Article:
Oftentimes in these studies, the word “self-care” is used interchangeably with “self-management”, highlighting the importance of empowering people to take on an active role in their care and chronic illness management.
Encouraging people to advocate for themselves has been shown to enhance their experience when it comes to living with these health conditions. This is because most of the day-to-day care in chronic diseases, like diabetes for example, is handled by the patient. Some common self-care behaviours outlined in diabetes and chronic pain research specifically include:
- Healthy, balanced eating and following dietary recommendations best suited for the specific chronic illness they’re dealing with.
- Being physically active can be very helpful for those living with T2D as well as practicing mindful movement to ease discomfort in those with severe arthritis of fibromyalgia.
- Monitoring of blood sugar for diabetes patients as well as proper foot care.
- Compliance with medications and “homework” from clinicians. Attending follow-up care appointments including physio and massage therapy.
- Healthy coping skills: meditation, volunteering or sharing your knowledge with others can uplift your spirit, listening to music or an uplifting podcast, taking a bath/heat pads for those dealing with chronic pain, reaching out to friends and family for a chat, quality time or a good laugh.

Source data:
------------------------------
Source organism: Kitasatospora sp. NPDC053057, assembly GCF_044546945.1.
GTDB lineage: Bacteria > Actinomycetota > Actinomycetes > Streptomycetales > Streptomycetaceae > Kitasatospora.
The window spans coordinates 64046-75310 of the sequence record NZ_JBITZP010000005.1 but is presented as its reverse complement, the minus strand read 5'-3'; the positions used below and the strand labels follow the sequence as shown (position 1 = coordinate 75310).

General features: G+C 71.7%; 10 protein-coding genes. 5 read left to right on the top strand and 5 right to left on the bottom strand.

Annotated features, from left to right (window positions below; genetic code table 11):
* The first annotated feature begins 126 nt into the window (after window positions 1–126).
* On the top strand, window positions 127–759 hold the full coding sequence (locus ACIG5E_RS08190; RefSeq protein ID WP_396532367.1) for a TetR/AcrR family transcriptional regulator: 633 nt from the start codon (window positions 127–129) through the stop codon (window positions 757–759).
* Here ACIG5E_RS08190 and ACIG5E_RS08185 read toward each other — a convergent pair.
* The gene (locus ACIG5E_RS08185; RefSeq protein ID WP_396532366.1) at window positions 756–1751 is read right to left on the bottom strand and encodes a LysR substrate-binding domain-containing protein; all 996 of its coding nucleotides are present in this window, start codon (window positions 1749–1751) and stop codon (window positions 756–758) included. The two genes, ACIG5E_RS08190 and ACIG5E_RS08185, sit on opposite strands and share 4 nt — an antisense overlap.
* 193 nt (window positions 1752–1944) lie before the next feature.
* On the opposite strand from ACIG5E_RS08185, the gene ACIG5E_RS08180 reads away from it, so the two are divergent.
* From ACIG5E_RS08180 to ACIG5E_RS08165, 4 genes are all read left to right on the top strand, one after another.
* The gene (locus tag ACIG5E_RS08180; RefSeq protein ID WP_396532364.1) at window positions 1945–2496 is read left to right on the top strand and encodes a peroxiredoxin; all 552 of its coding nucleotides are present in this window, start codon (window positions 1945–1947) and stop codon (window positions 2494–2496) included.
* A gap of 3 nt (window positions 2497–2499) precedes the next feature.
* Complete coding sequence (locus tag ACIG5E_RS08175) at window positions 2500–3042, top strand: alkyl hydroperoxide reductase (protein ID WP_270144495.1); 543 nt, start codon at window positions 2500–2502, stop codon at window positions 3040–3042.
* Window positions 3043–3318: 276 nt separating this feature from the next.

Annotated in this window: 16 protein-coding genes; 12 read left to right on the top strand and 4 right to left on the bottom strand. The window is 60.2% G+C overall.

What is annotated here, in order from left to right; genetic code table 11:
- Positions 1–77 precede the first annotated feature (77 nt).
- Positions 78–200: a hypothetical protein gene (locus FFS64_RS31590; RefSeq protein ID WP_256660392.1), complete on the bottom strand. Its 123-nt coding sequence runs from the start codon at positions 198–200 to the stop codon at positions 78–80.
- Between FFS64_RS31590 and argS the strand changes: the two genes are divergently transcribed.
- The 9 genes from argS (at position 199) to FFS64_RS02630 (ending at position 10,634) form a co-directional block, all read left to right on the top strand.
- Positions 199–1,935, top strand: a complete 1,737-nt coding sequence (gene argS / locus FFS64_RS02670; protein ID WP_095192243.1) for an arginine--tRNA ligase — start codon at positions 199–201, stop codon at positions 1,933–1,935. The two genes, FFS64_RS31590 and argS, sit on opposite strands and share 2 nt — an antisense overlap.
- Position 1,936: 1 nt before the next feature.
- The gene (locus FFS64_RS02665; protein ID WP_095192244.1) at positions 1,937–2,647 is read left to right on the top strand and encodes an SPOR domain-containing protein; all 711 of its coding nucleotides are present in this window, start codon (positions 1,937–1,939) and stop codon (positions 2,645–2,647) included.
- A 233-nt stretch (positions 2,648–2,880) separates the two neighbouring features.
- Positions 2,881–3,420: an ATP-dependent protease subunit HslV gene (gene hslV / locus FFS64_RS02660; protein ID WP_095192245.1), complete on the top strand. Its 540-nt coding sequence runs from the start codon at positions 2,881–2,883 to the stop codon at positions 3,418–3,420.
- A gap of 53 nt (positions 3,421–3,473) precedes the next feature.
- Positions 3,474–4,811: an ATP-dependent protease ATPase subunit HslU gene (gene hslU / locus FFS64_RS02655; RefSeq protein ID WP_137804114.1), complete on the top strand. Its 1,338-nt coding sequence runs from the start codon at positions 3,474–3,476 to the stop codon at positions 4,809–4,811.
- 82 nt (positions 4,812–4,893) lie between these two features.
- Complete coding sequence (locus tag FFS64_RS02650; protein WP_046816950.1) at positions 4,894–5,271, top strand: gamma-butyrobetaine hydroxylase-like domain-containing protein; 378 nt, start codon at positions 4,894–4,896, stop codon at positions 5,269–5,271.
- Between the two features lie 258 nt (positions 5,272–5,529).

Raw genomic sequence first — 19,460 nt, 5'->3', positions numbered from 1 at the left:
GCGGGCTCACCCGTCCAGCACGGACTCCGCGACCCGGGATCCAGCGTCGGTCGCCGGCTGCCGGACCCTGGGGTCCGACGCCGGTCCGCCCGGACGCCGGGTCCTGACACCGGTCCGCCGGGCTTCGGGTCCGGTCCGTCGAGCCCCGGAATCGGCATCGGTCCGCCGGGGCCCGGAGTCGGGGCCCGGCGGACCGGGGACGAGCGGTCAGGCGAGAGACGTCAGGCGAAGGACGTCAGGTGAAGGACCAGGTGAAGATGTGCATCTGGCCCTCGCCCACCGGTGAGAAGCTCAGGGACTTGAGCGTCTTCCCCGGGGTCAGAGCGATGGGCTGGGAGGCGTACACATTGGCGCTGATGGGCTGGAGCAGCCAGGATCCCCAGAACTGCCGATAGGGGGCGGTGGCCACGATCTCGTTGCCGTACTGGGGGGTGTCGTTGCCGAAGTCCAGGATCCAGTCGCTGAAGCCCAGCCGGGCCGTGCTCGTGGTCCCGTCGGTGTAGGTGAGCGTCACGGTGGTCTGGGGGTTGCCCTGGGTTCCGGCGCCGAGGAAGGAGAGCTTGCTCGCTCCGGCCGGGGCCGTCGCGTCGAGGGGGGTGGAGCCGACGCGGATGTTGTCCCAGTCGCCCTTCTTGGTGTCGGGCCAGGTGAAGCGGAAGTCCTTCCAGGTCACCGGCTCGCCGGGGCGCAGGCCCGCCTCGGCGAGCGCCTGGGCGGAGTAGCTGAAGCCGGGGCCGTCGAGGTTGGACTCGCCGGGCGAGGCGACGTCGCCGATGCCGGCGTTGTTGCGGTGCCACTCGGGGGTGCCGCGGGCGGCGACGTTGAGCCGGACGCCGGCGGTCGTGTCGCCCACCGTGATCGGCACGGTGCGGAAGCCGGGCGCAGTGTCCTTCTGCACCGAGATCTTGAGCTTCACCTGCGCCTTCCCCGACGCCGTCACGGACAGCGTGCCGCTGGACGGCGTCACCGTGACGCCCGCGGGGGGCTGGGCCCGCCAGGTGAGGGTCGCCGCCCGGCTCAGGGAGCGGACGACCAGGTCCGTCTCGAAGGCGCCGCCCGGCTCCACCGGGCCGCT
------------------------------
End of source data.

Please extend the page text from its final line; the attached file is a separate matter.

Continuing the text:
- Practicing good problem-solving skills is a really important part of self-management or self-care and involves putting “tools” into practice and troubleshooting along the way.
How can I start implementing self care into my life?
As with all new health and wellness related behaviours, the key is to test it out! It’s important to experiment and discover what self-care behaviours are going to be most helpful as it pertains to the different areas of health and wellness. It’s also important to consider your personal circumstances, what you value, and what type of self-care is going to be most helpful for you at that moment.
Here are 5 helpful tools and resources to get you started:
- Stay tuned for our next Healthy Workplace Summer Self-Care Challenge.
- Get even more inspired with this CAMH Free Handout – Self Care Game Changers
- Make your very own Self-Care-Promise
- Examine your everyday behaviours to determine which are Nurturing Activities vs. Depleting Activities
- Review Ottawa Public Health’s Self-Care Guide for Employees created in response to the Covid-19 pandemic. While much has changed since the start of the pandemic, many of the suggestions outlined are still relevant and important to consider when exploring what self-care means to you!
Looking for more self-care tools and tips?
Sign up for the Healthy Workplace Summer Self-Care Challenge or email Healthy Workplace at firstname.lastname@example.org to be added to this month’s email list!